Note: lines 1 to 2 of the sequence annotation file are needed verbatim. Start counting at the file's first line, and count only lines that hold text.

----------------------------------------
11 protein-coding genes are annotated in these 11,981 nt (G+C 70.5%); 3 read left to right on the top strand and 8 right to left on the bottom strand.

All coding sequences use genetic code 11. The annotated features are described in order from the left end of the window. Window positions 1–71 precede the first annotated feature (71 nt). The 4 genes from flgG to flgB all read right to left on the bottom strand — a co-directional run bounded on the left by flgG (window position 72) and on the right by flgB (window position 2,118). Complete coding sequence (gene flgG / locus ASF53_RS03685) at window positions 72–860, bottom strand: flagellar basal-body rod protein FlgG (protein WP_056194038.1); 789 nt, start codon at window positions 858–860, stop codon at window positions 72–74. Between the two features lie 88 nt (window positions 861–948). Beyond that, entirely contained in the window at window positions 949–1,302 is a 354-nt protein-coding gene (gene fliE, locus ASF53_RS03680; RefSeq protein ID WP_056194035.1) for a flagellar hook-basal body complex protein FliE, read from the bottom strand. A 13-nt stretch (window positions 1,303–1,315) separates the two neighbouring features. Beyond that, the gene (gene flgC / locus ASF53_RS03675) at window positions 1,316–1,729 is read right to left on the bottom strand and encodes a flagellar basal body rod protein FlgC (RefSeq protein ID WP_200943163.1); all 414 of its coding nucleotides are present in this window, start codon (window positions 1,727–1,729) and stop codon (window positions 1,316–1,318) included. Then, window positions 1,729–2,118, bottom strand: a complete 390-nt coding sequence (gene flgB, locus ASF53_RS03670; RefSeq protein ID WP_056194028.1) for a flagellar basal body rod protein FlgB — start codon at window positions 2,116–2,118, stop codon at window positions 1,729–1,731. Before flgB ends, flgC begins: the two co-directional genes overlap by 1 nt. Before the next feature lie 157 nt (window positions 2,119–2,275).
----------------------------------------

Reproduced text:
11 protein-coding genes are annotated in these 11,981 nt (G+C 70.5%); 3 read left to right on the top strand and 8 right to left on the bottom strand.

All coding sequences use genetic code 11. The annotated features are described in order from the left end of the window. Window positions 1–71 precede the first annotated feature (71 nt). The 4 genes from flgG to flgB all read right to left on the bottom strand — a co-directional run bounded on the left by flgG (window position 72) and on the right by flgB (window position 2,118). Complete coding sequence (gene flgG / locus ASF53_RS03685) at window positions 72–860, bottom strand: flagellar basal-body rod protein FlgG (protein WP_056194038.1); 789 nt, start codon at window positions 858–860, stop codon at window positions 72–74. Between the two features lie 88 nt (window positions 861–948). Beyond that, entirely contained in the window at window positions 949–1,302 is a 354-nt protein-coding gene (gene fliE, locus ASF53_RS03680; RefSeq protein ID WP_056194035.1) for a flagellar hook-basal body complex protein FliE, read from the bottom strand. A 13-nt stretch (window positions 1,303–1,315) separates the two neighbouring features. Beyond that, the gene (gene flgC / locus ASF53_RS03675) at window positions 1,316–1,729 is read right to left on the bottom strand and encodes a flagellar basal body rod protein FlgC (RefSeq protein ID WP_200943163.1); all 414 of its coding nucleotides are present in this window, start codon (window positions 1,727–1,729) and stop codon (window positions 1,316–1,318) included. Then, window positions 1,729–2,118, bottom strand: a complete 390-nt coding sequence (gene flgB, locus ASF53_RS03670; RefSeq protein ID WP_056194028.1) for a flagellar basal body rod protein FlgB — start codon at window positions 2,116–2,118, stop codon at window positions 1,729–1,731. Before flgB ends, flgC begins: the two co-directional genes overlap by 1 nt. Before the next feature lie 157 nt (window positions 2,119–2,275).